After reading Arthur Golden’s 1998 novel Memoirs of a Geisha, it inspired me to travel to Japan to check out the Geisha scene. To explore and to fully appreciate what I had read. It is a really fascinating experience for me. The book really revived i
nterest in an aspect of Japan that is so intrinsic to the Western stereotype and yet so far removed from the reality of daily life here.
When I was in Japan in Kyoto in the Shimabara district, I
managed a get a glimpse of a few Geishas going about their activities, mostly going to work. Conversation was difficult as I only spoke very little Japanese. I understood from the snippets of conversations and actions that she is on her way to work in a nearby premise. She comes across as shy and smiled a lot. I felt that most Japanese ladies who meet a stranger
tend to do that i.e. smile a lot. I wonder if that is because they are shy and also because they do not really understand English well or just a cultural mannerism
I am in awe of their make-up (white painted face) and the way they moved (small quick steps). When you think that most westerners like to have tan skin/face etc and it is also per
ceived that white colour skin is a horrible colour for the skin, I find that most Japanese are very ‘white’, not pale. However, they looked really beautiful. Thus the painted white face on the Ge
isha really looks exotic. Maybe only the Japanese ladies can carry that colour on their face well, due to their bone structure.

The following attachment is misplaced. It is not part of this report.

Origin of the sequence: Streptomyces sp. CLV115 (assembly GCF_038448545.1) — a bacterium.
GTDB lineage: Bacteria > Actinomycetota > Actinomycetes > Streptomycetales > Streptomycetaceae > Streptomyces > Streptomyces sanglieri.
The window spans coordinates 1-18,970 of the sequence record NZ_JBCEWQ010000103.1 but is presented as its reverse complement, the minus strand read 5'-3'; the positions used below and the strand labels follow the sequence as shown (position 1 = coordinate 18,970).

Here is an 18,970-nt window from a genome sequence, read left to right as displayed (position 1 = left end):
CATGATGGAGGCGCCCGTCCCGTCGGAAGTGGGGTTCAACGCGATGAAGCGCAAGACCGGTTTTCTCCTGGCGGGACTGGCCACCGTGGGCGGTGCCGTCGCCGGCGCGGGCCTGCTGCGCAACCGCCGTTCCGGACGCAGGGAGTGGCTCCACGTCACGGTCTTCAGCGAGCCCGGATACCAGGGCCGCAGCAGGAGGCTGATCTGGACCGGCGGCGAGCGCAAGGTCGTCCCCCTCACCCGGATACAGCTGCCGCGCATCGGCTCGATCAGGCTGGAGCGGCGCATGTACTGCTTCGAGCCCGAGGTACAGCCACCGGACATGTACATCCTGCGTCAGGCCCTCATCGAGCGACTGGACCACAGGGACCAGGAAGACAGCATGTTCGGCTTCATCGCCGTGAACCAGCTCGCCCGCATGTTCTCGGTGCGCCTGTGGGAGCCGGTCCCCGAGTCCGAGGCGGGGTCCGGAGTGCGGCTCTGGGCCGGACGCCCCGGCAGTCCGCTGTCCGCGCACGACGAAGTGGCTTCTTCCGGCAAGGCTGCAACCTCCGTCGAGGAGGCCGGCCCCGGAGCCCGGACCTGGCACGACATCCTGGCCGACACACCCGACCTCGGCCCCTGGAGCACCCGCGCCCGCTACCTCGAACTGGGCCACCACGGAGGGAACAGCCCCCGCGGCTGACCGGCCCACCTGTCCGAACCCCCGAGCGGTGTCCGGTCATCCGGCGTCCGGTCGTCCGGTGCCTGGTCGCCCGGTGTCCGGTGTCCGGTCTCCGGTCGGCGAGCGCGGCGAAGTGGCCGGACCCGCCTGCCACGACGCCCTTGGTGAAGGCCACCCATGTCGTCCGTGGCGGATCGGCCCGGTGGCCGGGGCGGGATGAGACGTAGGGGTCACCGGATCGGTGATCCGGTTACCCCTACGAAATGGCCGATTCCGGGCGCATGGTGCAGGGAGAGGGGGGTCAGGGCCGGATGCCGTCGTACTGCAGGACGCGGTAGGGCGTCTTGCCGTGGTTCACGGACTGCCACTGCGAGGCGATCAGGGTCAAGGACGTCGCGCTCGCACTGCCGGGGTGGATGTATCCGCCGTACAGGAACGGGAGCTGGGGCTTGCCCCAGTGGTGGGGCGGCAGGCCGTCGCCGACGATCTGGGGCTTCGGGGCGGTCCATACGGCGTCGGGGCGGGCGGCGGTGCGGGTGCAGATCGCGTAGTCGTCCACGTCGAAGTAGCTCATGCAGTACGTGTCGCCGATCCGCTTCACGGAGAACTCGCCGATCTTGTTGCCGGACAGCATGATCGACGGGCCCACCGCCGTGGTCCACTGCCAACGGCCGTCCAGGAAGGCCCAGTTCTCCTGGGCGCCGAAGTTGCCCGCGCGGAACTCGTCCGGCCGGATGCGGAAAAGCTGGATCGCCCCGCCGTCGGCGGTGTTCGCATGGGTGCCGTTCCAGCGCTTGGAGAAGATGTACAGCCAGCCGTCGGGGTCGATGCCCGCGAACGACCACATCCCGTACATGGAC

I understood from my tour guide that the role that these modern Geisha played in modern society is minor. They
mostly get the attention from camera-wielding tourists. My tour guide told me that a lot of women are actually tourists themselves or those who seek attention (done up for a few hours of exotic sophistication) They do this mostly for fun. How interesting. Maybe I should do that for fun too and see the reaction I get !
Before I fully understand the significance of the Geishas, I thought they are prostitutes. Now, I fully understand and appreciate that they are entertainers. The word geisha itself literally means ‘person of the arts’ – indeed the earliest geisha were men (imagine that !)- and it is as performers of dance, music and poetry that they actually spend most of their working time.